Extensional Crisis and Proving Identity [chapter]

Ashutosh Gupta, Laura Kovács, Bernhard Kragl, Andrei Voronkov
2014 Lecture Notes in Computer Science  
Extensionality axioms are common when reasoning about data collections, such as arrays and functions in program analysis, or sets in mathematics. An extensionality axiom asserts that two collections are equal if they consist of the same elements at the same indices. Using extensionality is often required to show that two collections are equal. A typical example is the set theory theorem (∀x)(∀y)x ∪ y = y ∪ x. Interestingly, while humans have no problem with proving such set identities using
more » ... nsionality, they are very hard for superposition theorem provers because of the calculi they use. In this paper we show how addition of a new inference rule, called extensionality resolution, allows first-order theorem provers to easily solve problems no modern first-order theorem prover can solve. We illustrate this by running the VAMPIRE theorem prover with extensionality resolution on a number of set theory and array problems. Extensionality resolution helps VAMPIRE to solve problems from the TPTP library of first-order problems that were never solved before by any prover.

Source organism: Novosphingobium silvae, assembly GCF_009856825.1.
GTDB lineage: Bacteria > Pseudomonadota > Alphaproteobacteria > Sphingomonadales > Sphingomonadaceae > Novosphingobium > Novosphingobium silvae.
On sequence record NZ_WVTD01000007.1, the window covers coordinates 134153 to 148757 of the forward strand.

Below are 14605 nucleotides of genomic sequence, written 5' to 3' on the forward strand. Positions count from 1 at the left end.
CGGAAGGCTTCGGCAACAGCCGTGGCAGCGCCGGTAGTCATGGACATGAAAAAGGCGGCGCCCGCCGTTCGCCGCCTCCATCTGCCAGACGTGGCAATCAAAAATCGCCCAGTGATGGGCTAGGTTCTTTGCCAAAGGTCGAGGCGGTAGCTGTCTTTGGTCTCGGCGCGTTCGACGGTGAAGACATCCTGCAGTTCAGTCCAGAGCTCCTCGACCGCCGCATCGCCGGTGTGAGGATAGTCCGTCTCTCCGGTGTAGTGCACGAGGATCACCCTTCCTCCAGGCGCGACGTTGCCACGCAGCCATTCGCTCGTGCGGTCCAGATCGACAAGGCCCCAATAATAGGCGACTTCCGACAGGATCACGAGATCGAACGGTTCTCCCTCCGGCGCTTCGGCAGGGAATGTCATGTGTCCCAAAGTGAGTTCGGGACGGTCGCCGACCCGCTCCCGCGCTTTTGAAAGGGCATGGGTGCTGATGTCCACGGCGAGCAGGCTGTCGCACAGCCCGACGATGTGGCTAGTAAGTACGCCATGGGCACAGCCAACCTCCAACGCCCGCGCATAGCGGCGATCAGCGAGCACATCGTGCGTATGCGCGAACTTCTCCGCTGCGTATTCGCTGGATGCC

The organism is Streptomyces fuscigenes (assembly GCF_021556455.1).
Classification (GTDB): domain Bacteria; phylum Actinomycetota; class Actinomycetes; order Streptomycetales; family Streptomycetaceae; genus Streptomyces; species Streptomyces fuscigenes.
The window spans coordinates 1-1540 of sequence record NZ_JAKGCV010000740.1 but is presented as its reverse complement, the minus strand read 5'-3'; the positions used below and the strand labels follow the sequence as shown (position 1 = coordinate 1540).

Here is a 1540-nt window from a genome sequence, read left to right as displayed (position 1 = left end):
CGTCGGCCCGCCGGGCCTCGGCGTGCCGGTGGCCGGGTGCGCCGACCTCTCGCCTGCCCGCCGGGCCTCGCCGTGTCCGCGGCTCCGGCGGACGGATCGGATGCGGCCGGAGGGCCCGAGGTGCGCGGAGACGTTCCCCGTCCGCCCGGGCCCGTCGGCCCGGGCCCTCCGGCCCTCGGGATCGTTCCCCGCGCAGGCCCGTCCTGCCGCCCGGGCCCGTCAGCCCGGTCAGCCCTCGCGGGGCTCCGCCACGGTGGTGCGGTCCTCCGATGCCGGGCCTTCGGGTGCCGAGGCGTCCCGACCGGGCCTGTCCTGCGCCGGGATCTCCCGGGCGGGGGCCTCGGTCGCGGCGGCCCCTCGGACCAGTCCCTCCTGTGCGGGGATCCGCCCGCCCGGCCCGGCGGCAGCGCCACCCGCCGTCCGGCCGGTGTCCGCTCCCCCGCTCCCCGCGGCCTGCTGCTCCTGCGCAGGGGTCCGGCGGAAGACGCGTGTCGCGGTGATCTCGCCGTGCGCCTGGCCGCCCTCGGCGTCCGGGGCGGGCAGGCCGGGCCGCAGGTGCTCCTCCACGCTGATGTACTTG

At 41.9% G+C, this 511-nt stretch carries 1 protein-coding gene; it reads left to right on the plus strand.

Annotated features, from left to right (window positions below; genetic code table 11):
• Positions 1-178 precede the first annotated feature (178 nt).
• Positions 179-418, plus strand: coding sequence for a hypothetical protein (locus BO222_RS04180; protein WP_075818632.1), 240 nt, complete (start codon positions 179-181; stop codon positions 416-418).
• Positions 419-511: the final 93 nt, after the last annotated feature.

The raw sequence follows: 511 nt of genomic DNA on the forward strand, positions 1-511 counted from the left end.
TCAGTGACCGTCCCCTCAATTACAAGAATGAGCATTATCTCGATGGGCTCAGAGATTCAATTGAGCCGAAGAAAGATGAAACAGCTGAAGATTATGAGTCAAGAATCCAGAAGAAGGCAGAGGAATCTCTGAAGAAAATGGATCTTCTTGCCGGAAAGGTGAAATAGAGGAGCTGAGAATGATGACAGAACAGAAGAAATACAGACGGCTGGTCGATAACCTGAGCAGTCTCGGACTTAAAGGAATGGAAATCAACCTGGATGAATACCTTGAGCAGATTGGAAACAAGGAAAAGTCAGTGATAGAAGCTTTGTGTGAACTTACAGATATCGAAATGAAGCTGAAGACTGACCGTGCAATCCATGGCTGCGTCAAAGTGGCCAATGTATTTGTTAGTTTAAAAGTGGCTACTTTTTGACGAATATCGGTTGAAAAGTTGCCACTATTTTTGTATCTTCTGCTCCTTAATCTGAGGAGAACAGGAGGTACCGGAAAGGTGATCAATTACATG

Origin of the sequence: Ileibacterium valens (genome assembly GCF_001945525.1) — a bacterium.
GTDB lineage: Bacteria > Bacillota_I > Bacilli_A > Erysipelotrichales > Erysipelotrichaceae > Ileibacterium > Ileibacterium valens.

doi:10.1007/978-3-319-11936-6_14 fatcat:fj7nwcr54rhhfjgnbqtypfb3zy